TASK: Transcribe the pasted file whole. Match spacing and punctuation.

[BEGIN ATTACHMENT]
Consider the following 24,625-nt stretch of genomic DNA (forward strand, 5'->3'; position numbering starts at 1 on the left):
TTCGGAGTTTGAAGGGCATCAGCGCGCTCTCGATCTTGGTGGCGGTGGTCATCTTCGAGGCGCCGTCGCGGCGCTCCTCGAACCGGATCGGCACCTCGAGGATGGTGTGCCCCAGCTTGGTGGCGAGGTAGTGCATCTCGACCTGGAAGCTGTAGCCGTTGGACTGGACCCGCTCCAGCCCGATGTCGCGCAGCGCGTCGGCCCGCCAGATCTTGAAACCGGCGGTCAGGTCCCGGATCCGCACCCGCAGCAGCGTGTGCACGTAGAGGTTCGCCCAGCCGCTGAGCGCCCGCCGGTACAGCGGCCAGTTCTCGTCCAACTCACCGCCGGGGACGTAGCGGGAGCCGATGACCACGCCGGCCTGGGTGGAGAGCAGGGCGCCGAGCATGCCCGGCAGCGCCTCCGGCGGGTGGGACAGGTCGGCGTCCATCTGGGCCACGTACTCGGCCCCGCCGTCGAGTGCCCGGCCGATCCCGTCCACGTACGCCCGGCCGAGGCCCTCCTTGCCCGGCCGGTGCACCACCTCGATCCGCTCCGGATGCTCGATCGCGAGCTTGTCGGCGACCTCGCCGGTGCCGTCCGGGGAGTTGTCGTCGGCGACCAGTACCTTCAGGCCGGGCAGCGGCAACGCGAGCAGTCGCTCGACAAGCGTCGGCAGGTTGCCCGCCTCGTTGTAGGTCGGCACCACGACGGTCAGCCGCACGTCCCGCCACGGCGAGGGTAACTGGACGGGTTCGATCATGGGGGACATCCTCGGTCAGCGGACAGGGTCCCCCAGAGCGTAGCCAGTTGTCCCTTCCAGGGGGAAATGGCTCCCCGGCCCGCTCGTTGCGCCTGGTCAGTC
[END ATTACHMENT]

Consider the following 24,625-nt stretch of genomic DNA (forward strand, 5'->3'; position numbering starts at 1 on the left):
TTCGGAGTTTGAAGGGCATCAGCGCGCTCTCGATCTTGGTGGCGGTGGTCATCTTCGAGGCGCCGTCGCGGCGCTCCTCGAACCGGATCGGCACCTCGAGGATGGTGTGCCCCAGCTTGGTGGCGAGGTAGTGCATCTCGACCTGGAAGCTGTAGCCGTTGGACTGGACCCGCTCCAGCCCGATGTCGCGCAGCGCGTCGGCCCGCCAGATCTTGAAACCGGCGGTCAGGTCCCGGATCCGCACCCGCAGCAGCGTGTGCACGTAGAGGTTCGCCCAGCCGCTGAGCGCCCGCCGGTACAGCGGCCAGTTCTCGTCCAACTCACCGCCGGGGACGTAGCGGGAGCCGATGACCACGCCGGCCTGGGTGGAGAGCAGGGCGCCGAGCATGCCCGGCAGCGCCTCCGGCGGGTGGGACAGGTCGGCGTCCATCTGGGCCACGTACTCGGCCCCGCCGTCGAGTGCCCGGCCGATCCCGTCCACGTACGCCCGGCCGAGGCCCTCCTTGCCCGGCCGGTGCACCACCTCGATCCGCTCCGGATGCTCGATCGCGAGCTTGTCGGCGACCTCGCCGGTGCCGTCCGGGGAGTTGTCGTCGGCGACCAGTACCTTCAGGCCGGGCAGCGGCAACGCGAGCAGTCGCTCGACAAGCGTCGGCAGGTTGCCCGCCTCGTTGTAGGTCGGCACCACGACGGTCAGCCGCACGTCCCGCCACGGCGAGGGTAACTGGACGGGTTCGATCATGGGGGACATCCTCGGTCAGCGGACAGGGTCCCCCAGAGCGTAGCCAGTTGTCCCTTCCAGGGGGAAATGGCTCCCCGGCCCGCTCGTTGCGCCTGGTCAGTC